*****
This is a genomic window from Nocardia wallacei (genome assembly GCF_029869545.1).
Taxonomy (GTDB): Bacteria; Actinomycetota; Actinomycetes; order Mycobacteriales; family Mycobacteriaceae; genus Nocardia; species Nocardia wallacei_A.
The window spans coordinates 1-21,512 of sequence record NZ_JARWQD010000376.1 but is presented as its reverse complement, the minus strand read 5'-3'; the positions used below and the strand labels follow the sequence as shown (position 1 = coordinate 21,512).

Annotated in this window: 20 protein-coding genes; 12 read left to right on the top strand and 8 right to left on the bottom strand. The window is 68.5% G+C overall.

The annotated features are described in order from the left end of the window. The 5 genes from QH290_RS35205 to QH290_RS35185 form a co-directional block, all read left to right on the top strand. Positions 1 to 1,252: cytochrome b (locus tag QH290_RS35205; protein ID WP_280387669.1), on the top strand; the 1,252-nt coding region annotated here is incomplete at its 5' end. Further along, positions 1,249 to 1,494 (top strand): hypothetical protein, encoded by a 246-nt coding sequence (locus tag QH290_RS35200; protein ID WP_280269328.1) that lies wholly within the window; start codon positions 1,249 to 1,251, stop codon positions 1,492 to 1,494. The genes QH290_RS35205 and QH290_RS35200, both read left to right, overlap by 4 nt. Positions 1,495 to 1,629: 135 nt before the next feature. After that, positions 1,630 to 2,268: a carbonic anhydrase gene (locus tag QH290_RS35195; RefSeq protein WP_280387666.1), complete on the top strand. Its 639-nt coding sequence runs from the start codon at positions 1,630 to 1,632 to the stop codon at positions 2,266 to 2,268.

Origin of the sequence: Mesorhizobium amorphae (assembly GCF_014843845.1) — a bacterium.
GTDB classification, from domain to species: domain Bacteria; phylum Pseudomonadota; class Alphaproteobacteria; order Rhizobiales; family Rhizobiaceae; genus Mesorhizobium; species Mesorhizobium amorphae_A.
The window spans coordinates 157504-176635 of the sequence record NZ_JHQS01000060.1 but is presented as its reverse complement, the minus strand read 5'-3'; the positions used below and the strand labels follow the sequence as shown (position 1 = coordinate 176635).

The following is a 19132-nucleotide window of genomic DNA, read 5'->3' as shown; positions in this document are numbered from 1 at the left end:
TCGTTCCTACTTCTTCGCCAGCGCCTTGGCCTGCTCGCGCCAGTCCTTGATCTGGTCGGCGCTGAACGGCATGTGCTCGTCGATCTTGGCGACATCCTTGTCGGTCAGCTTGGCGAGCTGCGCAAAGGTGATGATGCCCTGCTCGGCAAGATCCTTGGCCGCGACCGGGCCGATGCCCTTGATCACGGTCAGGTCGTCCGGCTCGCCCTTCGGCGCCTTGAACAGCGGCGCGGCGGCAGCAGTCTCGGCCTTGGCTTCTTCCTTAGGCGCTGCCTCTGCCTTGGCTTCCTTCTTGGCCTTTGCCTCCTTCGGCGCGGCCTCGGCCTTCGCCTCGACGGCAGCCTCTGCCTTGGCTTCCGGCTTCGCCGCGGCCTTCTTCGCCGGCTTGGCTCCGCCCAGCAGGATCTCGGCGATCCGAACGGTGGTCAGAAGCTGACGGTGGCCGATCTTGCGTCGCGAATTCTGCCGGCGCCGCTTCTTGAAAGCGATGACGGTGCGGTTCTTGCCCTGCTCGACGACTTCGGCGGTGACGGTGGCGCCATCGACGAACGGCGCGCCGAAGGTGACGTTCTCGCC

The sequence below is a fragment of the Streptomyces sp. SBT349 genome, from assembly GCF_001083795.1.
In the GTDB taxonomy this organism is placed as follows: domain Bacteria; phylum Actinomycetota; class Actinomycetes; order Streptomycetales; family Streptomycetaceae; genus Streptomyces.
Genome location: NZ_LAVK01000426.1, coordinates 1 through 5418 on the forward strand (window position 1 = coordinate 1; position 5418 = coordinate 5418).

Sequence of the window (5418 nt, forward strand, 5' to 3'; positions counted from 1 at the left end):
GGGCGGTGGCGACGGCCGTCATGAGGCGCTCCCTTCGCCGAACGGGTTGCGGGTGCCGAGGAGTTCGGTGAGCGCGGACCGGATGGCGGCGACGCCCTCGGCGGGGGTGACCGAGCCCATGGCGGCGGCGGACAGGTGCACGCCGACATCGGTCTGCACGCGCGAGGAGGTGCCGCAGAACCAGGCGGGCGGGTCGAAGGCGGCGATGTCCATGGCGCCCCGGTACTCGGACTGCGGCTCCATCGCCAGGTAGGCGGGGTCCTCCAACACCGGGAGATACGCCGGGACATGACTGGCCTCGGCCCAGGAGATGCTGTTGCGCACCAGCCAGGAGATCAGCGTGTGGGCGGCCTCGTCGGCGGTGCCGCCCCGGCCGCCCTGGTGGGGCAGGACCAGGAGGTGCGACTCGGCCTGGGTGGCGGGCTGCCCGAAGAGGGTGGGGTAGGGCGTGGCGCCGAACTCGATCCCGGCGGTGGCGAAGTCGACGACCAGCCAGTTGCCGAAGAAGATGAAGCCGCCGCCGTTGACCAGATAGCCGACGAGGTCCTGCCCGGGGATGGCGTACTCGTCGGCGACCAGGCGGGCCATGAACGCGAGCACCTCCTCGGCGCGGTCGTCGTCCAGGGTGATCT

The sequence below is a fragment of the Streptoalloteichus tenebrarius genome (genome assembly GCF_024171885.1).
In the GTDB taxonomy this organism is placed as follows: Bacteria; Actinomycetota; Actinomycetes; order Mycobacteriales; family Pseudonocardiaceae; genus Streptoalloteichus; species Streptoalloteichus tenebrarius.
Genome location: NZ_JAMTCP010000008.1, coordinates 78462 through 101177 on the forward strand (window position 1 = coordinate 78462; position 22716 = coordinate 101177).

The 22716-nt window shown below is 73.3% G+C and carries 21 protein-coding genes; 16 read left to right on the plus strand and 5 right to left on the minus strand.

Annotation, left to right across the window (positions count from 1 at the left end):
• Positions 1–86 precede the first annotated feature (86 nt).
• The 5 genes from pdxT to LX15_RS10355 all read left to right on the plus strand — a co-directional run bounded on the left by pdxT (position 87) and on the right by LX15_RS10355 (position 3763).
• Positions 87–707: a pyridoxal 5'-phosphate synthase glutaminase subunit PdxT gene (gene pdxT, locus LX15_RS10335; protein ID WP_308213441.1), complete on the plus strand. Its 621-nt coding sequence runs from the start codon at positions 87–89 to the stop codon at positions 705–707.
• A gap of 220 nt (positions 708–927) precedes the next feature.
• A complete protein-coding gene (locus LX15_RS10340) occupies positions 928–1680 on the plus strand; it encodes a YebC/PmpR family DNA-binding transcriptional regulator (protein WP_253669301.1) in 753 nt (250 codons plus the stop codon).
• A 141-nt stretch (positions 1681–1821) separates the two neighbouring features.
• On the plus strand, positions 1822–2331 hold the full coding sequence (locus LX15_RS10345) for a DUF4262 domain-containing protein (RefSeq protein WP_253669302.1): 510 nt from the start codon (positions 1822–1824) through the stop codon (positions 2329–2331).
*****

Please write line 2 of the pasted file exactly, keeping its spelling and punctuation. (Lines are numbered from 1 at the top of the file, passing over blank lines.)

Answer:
Taxonomy (GTDB): Bacteria; Actinomycetota; Actinomycetes; order Mycobacteriales; family Mycobacteriaceae; genus Nocardia; species Nocardia wallacei_A.